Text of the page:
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The federal income tax bracket is as high as 37 percent for some people, which, come tax time, can be an unpleasant surprise. While business owners and self-employed taxpayers have the most tax deductions, there are simple steps you can take to reduce your taxable income to pay less taxes.
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Ways to Reduce Your Taxable Income
Contribute to Your 401(k)
If your employer offers a 401(k), take advantage of it, and contribute the amount your employer will match. Because you contribute earnings pre-tax, making these contributions are one of the top ways to reduce your taxable income.
You only pay income taxes on your earnings after deducting your 401(k) contributions from your total earnings. This lowers your tax liability right out of the gate. Rather than paying taxes on your total earnings and getting reimbursed, you’ll pay taxes on some of your earnings, excluding those earnings applied to your 401(k).
Contribute to Your IRA
If you don’t have a 401(k) or if you have more money to contribute to your retirement, contribute earnings to other retirement accounts, like an IRA, to receive a tax break. Unlike 401(k) contributions, you will pay taxes on your total earnings. However, you can write off IRA contributions on your tax returns.
It’s worth noting that this strategy is only effective if you contribute earnings to a traditional IRA. Some taxpayers prefer a Roth IRA which provides tax benefits in retirement, but you make your contribution after taxes.
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Fund Your Flexible Spending Account (FSA)
If your employer offers an FSA, take advantage of it. In 2021, you can contribute up to $2,750 for the year. Like 401(k) contributions, FSA contributions are made before your employer takes out taxes, making them a great strategy for reducing your taxable income.
You can use your FSA funds to cover medical and dental expenses, including over-the-counter medications and supplies. Most employers require you to use the funds within the year you contribute, but check with your employer to see if they allow your funds to carryover.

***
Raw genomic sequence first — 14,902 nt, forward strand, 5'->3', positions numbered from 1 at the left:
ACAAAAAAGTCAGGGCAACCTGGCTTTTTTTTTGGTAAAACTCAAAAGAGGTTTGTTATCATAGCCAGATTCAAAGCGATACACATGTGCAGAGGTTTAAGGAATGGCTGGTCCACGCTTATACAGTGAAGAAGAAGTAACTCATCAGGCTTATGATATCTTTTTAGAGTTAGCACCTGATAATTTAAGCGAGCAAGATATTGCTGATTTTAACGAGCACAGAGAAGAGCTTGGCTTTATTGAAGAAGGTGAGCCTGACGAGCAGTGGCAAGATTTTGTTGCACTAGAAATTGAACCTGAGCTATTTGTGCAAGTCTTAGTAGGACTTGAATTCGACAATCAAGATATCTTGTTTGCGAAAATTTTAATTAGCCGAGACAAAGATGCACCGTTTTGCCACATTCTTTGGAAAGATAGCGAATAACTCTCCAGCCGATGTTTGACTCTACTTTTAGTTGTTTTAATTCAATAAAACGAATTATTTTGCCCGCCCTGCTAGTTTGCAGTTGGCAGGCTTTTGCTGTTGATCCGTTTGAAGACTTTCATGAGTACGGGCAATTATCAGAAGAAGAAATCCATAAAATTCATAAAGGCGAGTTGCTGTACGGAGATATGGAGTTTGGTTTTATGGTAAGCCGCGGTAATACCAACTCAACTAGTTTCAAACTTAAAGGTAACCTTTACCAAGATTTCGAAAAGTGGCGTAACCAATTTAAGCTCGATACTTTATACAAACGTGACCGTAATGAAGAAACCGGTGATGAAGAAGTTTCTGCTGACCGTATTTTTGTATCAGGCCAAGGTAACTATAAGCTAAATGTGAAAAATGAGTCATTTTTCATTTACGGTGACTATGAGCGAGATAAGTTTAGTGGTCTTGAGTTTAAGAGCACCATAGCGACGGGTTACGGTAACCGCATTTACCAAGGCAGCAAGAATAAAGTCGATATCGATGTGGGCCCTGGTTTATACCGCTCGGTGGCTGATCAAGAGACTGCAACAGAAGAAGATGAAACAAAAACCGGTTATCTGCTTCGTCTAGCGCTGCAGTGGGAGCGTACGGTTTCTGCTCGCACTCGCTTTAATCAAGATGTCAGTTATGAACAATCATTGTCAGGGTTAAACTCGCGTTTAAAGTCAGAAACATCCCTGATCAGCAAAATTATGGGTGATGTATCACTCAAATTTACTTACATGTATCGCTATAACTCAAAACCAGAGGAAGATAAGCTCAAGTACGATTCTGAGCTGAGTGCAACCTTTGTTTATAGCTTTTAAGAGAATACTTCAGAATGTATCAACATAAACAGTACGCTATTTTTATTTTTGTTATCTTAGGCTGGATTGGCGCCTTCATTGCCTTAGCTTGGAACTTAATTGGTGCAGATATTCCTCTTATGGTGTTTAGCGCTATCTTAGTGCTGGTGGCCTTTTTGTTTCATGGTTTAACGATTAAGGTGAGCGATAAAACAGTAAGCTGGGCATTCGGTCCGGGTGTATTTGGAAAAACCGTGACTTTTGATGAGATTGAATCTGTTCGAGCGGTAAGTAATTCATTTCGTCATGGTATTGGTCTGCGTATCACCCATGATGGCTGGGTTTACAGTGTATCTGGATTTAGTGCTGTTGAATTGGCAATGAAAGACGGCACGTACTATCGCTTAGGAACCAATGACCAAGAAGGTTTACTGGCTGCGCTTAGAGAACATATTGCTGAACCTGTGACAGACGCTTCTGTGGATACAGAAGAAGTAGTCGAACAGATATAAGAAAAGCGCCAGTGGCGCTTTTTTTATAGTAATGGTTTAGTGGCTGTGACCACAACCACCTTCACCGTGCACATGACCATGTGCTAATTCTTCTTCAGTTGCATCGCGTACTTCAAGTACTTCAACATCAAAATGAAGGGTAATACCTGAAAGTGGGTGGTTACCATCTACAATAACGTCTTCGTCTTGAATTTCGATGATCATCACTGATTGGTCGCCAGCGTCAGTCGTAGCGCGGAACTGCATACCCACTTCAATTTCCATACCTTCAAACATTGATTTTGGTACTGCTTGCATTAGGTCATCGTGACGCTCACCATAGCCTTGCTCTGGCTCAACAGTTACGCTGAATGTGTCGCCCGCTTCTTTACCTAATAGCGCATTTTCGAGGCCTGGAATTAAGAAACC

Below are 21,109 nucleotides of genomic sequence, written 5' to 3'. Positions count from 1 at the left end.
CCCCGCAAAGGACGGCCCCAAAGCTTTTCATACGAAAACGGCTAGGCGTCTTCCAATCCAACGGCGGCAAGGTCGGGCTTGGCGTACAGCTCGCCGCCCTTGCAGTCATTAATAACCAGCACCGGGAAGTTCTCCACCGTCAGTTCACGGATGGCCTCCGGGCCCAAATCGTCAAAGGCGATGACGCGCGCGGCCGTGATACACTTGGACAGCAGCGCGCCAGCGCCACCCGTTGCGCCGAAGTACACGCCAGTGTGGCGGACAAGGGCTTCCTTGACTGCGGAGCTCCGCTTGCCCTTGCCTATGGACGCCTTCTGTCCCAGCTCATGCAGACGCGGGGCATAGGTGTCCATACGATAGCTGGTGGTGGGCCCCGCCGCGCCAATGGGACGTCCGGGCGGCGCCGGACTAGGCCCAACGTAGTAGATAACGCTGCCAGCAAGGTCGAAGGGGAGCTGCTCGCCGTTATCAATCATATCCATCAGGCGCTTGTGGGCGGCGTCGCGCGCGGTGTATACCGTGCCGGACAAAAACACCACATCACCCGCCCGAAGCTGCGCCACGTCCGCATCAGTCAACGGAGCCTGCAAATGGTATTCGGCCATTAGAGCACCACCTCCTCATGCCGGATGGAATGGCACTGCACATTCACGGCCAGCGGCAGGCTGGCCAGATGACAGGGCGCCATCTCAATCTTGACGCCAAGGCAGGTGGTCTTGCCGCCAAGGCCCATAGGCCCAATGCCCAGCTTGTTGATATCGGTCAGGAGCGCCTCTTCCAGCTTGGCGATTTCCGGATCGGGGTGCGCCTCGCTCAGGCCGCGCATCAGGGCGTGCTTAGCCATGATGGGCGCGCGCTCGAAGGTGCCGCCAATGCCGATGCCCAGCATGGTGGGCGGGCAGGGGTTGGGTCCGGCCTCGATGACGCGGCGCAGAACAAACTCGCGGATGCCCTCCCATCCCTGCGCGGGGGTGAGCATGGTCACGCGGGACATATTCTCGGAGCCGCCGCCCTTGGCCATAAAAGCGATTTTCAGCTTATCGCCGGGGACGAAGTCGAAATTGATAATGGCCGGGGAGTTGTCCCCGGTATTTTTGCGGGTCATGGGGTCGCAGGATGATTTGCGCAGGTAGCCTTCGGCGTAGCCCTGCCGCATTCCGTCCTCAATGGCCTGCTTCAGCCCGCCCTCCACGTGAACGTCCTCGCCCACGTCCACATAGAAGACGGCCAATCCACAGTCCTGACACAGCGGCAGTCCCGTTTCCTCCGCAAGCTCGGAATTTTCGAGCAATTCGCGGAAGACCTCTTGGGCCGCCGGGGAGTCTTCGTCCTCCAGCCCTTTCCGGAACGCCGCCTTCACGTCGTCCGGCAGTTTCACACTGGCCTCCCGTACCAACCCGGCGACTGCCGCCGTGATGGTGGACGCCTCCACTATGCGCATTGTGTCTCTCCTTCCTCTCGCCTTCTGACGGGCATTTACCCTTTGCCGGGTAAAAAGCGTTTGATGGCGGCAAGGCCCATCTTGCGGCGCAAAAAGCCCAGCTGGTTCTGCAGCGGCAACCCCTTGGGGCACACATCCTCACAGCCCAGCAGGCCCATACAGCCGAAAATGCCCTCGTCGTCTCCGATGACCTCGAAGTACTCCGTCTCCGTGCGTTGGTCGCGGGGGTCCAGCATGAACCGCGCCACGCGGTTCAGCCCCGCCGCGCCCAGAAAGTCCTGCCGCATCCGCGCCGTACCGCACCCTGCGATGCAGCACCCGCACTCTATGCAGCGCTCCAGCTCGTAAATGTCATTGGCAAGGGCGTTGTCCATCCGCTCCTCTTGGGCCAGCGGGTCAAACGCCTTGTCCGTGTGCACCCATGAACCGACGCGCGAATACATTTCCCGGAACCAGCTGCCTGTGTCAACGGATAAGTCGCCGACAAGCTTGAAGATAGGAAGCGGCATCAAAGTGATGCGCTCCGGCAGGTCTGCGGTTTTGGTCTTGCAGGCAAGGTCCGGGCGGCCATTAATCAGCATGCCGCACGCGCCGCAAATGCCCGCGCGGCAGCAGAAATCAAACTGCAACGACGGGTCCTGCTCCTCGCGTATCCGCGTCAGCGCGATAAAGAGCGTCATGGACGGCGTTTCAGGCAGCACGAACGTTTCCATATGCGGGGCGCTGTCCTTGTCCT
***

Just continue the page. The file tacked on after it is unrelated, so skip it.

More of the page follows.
Fund Your Health Savings Account (HSA)
If you have a health insurance policy with a high deductible, you can fund an HSA. You can contribute up to $3,600 if you’re only insuring yourself or up to $7,200 if you’re insuring your family. Like a 401(k) and FSA, you contribute funds from your earnings before your employer takes out taxes.
You can use HSA funds to pay medical expenses, including your deductible, premiums, or out-of-pocket expenses.
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Start a Side Hustle
Another strategy to pay less taxes is starting a side hustle so you can write off your expenses. A few common expenses you can write off when you’re a business owner or self-employed are vehicle mileage, marketing fees, website fees, office supplies, and other business-related travel. If you have enough expenses to claim a loss on your business, you can further reduce your taxable income even more. Just make sure that you are eligible to start a business or 1099 position as an immigrant.
Write Off Student Loan Payments
If you're like 65 percent of graduating seniors, you have student loans to pay off. While you can defer them and get payment assistance, eventually you will have to pay them. When you do, you may be able to deduct the interest paid up to $2,500, potentially knocking you down to one of the lower tax brackets and saving you even more money.
You can apply this tax deduction as long as your AGI is less than $70,000 as a single-filer or $140,000 as married filing jointly. If your AGI exceeds these limits, the IRS reduces the amount you can deduct.
Give to Charity
Whether you donate money or goods, you can make charitable deductions to pay less taxes. No matter what you donate, make sure you get a receipt and that it's to a recognized charity or nonprofit organization.
Use Tax Loss Harvesting to Get Your Tax Liability to Zero
Capital gains can cost a lot in taxes, greatly reducing your earnings. Instead, use tax loss harvesting strategies, which involves selling other assets at a loss to offset your gains. Be sure to choose investments you no longer want or don't think is helping your portfolio. Don't just sell for the sole purpose of offsetting taxes without thinking about the bigger picture. You might regret the decision in the future if it was an investment you may not have been ready to part with.
Write Off Real Estate Investor Expenses